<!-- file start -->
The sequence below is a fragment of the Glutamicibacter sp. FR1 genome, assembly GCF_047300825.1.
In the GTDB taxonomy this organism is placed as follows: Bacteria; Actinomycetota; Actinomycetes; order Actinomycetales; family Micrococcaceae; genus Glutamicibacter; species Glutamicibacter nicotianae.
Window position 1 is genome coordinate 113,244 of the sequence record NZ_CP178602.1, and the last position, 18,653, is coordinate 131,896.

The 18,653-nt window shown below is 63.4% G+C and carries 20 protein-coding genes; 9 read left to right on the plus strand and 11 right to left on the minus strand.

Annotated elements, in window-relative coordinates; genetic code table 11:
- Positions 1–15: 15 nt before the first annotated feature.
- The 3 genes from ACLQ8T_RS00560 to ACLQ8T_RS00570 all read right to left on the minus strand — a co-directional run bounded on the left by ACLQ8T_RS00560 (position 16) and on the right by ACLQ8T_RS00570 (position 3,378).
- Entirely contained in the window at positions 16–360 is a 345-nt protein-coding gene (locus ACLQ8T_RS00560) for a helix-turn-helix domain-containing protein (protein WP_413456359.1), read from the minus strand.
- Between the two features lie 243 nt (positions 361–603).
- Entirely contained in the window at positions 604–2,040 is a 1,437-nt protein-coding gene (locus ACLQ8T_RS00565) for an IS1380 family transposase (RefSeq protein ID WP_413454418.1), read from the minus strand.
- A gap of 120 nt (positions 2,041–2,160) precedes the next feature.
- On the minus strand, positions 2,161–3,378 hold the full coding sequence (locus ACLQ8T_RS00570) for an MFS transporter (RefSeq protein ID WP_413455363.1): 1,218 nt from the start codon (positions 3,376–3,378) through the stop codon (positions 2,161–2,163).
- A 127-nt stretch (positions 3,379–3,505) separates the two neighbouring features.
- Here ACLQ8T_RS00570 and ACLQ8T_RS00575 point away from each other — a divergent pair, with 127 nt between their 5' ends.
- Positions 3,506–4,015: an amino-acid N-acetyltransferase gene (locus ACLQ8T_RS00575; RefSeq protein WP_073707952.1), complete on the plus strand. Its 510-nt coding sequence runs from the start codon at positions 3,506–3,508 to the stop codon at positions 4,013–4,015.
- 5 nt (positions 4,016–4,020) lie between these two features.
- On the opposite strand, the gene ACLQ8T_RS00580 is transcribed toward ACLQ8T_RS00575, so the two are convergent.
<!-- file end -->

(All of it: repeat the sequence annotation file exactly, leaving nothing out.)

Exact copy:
The sequence below is a fragment of the Glutamicibacter sp. FR1 genome, assembly GCF_047300825.1.
In the GTDB taxonomy this organism is placed as follows: Bacteria; Actinomycetota; Actinomycetes; order Actinomycetales; family Micrococcaceae; genus Glutamicibacter; species Glutamicibacter nicotianae.
Window position 1 is genome coordinate 113,244 of the sequence record NZ_CP178602.1, and the last position, 18,653, is coordinate 131,896.

The 18,653-nt window shown below is 63.4% G+C and carries 20 protein-coding genes; 9 read left to right on the plus strand and 11 right to left on the minus strand.

Annotated elements, in window-relative coordinates; genetic code table 11:
- Positions 1–15: 15 nt before the first annotated feature.
- The 3 genes from ACLQ8T_RS00560 to ACLQ8T_RS00570 all read right to left on the minus strand — a co-directional run bounded on the left by ACLQ8T_RS00560 (position 16) and on the right by ACLQ8T_RS00570 (position 3,378).
- Entirely contained in the window at positions 16–360 is a 345-nt protein-coding gene (locus ACLQ8T_RS00560) for a helix-turn-helix domain-containing protein (protein WP_413456359.1), read from the minus strand.
- Between the two features lie 243 nt (positions 361–603).
- Entirely contained in the window at positions 604–2,040 is a 1,437-nt protein-coding gene (locus ACLQ8T_RS00565) for an IS1380 family transposase (RefSeq protein ID WP_413454418.1), read from the minus strand.
- A gap of 120 nt (positions 2,041–2,160) precedes the next feature.
- On the minus strand, positions 2,161–3,378 hold the full coding sequence (locus ACLQ8T_RS00570) for an MFS transporter (RefSeq protein ID WP_413455363.1): 1,218 nt from the start codon (positions 3,376–3,378) through the stop codon (positions 2,161–2,163).
- A 127-nt stretch (positions 3,379–3,505) separates the two neighbouring features.
- Here ACLQ8T_RS00570 and ACLQ8T_RS00575 point away from each other — a divergent pair, with 127 nt between their 5' ends.
- Positions 3,506–4,015: an amino-acid N-acetyltransferase gene (locus ACLQ8T_RS00575; RefSeq protein WP_073707952.1), complete on the plus strand. Its 510-nt coding sequence runs from the start codon at positions 3,506–3,508 to the stop codon at positions 4,013–4,015.
- 5 nt (positions 4,016–4,020) lie between these two features.
- On the opposite strand, the gene ACLQ8T_RS00580 is transcribed toward ACLQ8T_RS00575, so the two are convergent.